Why is so much information required to create a food label in Japan?
The information required on a food label is different depending on the definition of each product. There are mainly two standards which are applied to food labeling in Japan: Food Sanitation Law and Quality Labeling Standards. Under the Food Sanitation Law, specific standards are set out for 23 food items, in terms of ingredients, manufacturing and method of preservation. There are also specific requirements that apply to particular food items, under the Quality Labeling Standards.
e.g.) “Frozen food”
The following statements are required on the label:
- Frozen food
- Cooking instructions (e.g. Cook before consumption)
- Whether the product received heat treatment before freezing.
(When the product requires cooking before consumption).
“Food Standards by food group”(Ministry of Health, Labor and Welfare)
“Cabinet Office Ordinance concerning labeling based on the provisions of Article 1, paragraph 19 of the Food Sanitation Law”
Under the Quality Labeling Standards, aside from general standards for processed foods, there are specific requirements corresponding to each food item (the processed food category includes 46 food items). Manufacturing methods, acid levels (pH) and even the type of raw materials being used are specified in the standards according to the definition of respective food items. The packaging is also subject to the Standards; (you need to ensure that the packaging of food products meets the requirements set out in the standards.)
e.g.) “Chilled gyoza (dumpling)”
Chilled dumplings (including gyoza): It is a prepared food consisting of a filling wrapped in dumpling skin. They are steamed, baked, or deep-fried (flavored with seasonings or spices), and stored at refrigeration temperatures.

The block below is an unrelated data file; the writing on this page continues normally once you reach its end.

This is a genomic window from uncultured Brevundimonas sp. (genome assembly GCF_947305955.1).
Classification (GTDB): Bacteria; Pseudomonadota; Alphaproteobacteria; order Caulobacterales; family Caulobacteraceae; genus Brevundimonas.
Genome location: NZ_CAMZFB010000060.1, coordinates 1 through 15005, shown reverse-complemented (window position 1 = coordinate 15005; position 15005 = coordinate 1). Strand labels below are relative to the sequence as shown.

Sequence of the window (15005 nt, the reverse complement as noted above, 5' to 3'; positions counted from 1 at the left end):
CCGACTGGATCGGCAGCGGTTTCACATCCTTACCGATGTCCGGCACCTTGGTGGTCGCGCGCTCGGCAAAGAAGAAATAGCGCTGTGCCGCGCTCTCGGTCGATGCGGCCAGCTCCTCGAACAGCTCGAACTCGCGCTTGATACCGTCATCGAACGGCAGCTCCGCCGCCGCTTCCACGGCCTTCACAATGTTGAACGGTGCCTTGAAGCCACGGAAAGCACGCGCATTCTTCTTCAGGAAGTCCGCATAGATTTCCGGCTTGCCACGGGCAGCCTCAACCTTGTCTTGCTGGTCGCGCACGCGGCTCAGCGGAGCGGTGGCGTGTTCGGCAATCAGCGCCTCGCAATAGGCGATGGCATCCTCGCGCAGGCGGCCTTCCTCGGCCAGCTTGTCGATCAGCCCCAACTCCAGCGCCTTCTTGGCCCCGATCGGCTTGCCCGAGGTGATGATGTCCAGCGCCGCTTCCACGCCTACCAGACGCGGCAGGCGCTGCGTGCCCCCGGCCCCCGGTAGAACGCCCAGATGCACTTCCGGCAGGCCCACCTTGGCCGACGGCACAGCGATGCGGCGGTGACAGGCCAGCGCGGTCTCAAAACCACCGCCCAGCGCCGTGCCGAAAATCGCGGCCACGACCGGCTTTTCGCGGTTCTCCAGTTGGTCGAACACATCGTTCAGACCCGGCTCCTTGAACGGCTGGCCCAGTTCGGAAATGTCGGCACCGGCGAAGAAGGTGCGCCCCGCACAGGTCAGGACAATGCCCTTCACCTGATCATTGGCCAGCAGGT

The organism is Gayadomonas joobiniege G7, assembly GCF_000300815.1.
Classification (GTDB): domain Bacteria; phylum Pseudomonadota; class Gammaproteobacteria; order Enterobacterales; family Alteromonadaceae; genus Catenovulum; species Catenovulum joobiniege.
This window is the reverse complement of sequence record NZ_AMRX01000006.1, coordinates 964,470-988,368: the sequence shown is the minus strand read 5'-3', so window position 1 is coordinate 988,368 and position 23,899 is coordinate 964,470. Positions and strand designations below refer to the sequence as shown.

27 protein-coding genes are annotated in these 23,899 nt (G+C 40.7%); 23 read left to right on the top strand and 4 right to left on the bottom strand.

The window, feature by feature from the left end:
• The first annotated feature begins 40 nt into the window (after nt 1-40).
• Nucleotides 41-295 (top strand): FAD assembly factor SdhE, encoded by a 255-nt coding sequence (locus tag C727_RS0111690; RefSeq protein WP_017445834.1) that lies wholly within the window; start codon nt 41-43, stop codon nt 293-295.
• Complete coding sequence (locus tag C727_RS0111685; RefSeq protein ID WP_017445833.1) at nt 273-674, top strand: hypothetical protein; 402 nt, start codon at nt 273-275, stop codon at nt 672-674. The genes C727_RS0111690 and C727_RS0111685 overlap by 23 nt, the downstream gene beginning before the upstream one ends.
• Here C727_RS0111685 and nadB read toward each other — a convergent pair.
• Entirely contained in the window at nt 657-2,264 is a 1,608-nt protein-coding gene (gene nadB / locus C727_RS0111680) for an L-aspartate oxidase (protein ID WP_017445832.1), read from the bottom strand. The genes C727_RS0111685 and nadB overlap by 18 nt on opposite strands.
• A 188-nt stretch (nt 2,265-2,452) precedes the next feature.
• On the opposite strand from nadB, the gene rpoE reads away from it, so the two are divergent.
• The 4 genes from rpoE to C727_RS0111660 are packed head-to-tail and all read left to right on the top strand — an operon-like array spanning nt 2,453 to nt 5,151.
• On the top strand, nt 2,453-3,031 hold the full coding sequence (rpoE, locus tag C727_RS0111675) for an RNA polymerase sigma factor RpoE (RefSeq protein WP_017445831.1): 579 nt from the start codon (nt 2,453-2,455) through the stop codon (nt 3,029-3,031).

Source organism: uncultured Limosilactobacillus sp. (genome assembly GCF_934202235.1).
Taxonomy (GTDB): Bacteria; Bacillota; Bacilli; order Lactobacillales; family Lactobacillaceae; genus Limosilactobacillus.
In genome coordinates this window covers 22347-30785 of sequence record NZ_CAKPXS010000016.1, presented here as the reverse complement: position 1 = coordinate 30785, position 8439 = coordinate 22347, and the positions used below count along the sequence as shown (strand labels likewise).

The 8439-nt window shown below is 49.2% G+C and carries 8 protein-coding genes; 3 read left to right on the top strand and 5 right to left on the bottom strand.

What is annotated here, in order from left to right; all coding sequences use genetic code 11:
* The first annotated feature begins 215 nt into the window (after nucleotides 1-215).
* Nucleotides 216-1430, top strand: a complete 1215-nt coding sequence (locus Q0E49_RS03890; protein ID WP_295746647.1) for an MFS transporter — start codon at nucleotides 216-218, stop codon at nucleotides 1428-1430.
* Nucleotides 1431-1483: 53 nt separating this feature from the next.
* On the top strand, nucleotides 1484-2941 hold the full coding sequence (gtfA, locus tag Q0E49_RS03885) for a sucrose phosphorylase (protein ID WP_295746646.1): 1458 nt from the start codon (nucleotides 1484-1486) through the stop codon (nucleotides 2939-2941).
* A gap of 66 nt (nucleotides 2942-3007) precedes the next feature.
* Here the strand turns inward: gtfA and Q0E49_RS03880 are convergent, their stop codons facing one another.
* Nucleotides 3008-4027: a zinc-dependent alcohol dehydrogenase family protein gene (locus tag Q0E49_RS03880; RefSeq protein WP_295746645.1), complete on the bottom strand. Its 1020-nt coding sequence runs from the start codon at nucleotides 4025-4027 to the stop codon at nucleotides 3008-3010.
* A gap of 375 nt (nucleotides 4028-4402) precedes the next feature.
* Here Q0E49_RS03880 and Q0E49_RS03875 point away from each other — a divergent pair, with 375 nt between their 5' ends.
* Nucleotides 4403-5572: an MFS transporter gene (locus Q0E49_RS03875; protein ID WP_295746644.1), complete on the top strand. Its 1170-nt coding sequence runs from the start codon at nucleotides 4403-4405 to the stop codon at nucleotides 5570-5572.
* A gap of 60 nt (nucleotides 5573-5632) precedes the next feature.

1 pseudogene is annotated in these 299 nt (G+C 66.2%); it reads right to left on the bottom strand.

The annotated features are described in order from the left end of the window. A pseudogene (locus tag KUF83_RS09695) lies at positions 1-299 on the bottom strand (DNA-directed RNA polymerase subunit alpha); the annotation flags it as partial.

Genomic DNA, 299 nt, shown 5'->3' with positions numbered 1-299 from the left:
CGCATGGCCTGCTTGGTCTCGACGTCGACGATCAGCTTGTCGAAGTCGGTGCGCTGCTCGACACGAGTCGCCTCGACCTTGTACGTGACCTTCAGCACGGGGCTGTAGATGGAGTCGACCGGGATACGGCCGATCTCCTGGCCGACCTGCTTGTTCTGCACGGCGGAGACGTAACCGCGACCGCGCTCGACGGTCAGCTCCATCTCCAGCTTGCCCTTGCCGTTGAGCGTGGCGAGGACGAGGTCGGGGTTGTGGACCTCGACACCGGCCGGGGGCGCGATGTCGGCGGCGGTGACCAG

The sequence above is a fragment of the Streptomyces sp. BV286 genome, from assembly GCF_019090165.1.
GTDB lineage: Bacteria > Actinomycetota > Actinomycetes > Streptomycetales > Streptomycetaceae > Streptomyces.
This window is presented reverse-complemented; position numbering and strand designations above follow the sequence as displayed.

Dumplings formed into a semicircular or a circular shape.
The following statements are usually provided on the label:
a) Product name (the name of the food)
c) The ratio of dumpling skin and filling
d) Net weight
e) Date of expiry
f) Storage conditions
g) Cooking instructions
h) (Country of origin)
i) The name and address of manufacturer
*Of which listed above, a), b), d), e), f), h) and i) are mandatory labeling.
*The tariff rate varies depending on product definitions specified by the JAS.
“List of Quality Labeling Standards”(Consumer Affairs Agency)
“Quality Labeling Standards for chilled dumplings”
The standards applied to food additives differ by product definitions.
e.g.) sorbic acid (a preservative)
*The maximum amount of sorbic acid permitted for use:
Fruit wine 0.20g/kg
(The above is just an example.)
Source: “Standards for use of additives and preservatives” http://www.ffcr.or.jp/zaidan/MHWinfo.nsf/....6000785e6?OpenDocument
Nutrients in food are subject to the standards, and there are limits to the amount of nutrients for dietary supplements.
Source: “What is dietary supplement?”(Consumer Affairs Agency) http://www.caa.go.jp/foods/pdf/syokuhin830.pdf
When making claims on nutrition on the packaging, it is required that the food contains a certain level of nutrients.
Source: “What is the system of nutrition labeling?”(Consumer Affairs Agency) http://www.caa.go.jp/foods/pdf/syokuhin829.pdf
As described above,it is essential to ensure that products meet all Food Sanitation Standards and Quality Labeling Standards. Food label requirements are complex and vary from product to product, a lot of information is therefore required to create a food label in Japan.